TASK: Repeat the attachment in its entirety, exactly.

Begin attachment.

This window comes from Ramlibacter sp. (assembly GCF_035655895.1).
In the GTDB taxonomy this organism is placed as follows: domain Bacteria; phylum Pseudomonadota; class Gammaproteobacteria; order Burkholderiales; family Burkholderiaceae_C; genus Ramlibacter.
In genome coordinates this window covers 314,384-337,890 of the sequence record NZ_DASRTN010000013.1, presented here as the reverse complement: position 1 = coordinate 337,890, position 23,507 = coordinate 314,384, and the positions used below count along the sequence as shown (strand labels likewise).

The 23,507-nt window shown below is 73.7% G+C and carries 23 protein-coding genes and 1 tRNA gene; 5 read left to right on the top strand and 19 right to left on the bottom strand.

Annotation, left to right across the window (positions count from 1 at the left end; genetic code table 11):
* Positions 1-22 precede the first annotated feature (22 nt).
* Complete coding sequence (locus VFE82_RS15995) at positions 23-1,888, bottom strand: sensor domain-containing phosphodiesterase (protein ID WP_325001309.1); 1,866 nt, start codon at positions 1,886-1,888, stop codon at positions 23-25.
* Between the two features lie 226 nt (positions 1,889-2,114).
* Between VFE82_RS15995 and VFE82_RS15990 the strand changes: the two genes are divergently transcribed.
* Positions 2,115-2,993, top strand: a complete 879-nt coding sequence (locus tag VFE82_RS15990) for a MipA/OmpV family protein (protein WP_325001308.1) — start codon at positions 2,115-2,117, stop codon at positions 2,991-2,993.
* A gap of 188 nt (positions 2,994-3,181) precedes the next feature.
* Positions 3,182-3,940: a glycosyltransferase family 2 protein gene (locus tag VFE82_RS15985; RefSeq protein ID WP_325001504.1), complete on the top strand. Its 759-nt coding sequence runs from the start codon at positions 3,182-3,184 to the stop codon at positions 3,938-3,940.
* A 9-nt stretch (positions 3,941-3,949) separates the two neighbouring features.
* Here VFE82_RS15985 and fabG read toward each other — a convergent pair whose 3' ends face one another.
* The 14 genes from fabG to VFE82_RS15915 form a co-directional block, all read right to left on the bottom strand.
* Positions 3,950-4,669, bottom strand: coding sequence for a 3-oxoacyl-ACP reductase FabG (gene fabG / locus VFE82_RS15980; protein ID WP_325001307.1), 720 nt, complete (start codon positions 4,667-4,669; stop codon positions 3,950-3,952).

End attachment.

This window comes from Ramlibacter sp. (assembly GCF_035655895.1).
In the GTDB taxonomy this organism is placed as follows: domain Bacteria; phylum Pseudomonadota; class Gammaproteobacteria; order Burkholderiales; family Burkholderiaceae_C; genus Ramlibacter.
In genome coordinates this window covers 314,384-337,890 of the sequence record NZ_DASRTN010000013.1, presented here as the reverse complement: position 1 = coordinate 337,890, position 23,507 = coordinate 314,384, and the positions used below count along the sequence as shown (strand labels likewise).

The 23,507-nt window shown below is 73.7% G+C and carries 23 protein-coding genes and 1 tRNA gene; 5 read left to right on the top strand and 19 right to left on the bottom strand.

Annotation, left to right across the window (positions count from 1 at the left end; genetic code table 11):
* Positions 1-22 precede the first annotated feature (22 nt).
* Complete coding sequence (locus VFE82_RS15995) at positions 23-1,888, bottom strand: sensor domain-containing phosphodiesterase (protein ID WP_325001309.1); 1,866 nt, start codon at positions 1,886-1,888, stop codon at positions 23-25.
* Between the two features lie 226 nt (positions 1,889-2,114).
* Between VFE82_RS15995 and VFE82_RS15990 the strand changes: the two genes are divergently transcribed.
* Positions 2,115-2,993, top strand: a complete 879-nt coding sequence (locus tag VFE82_RS15990) for a MipA/OmpV family protein (protein WP_325001308.1) — start codon at positions 2,115-2,117, stop codon at positions 2,991-2,993.
* A gap of 188 nt (positions 2,994-3,181) precedes the next feature.
* Positions 3,182-3,940: a glycosyltransferase family 2 protein gene (locus tag VFE82_RS15985; RefSeq protein ID WP_325001504.1), complete on the top strand. Its 759-nt coding sequence runs from the start codon at positions 3,182-3,184 to the stop codon at positions 3,938-3,940.
* A 9-nt stretch (positions 3,941-3,949) separates the two neighbouring features.
* Here VFE82_RS15985 and fabG read toward each other — a convergent pair whose 3' ends face one another.
* The 14 genes from fabG to VFE82_RS15915 form a co-directional block, all read right to left on the bottom strand.
* Positions 3,950-4,669, bottom strand: coding sequence for a 3-oxoacyl-ACP reductase FabG (gene fabG / locus VFE82_RS15980; protein ID WP_325001307.1), 720 nt, complete (start codon positions 4,667-4,669; stop codon positions 3,950-3,952).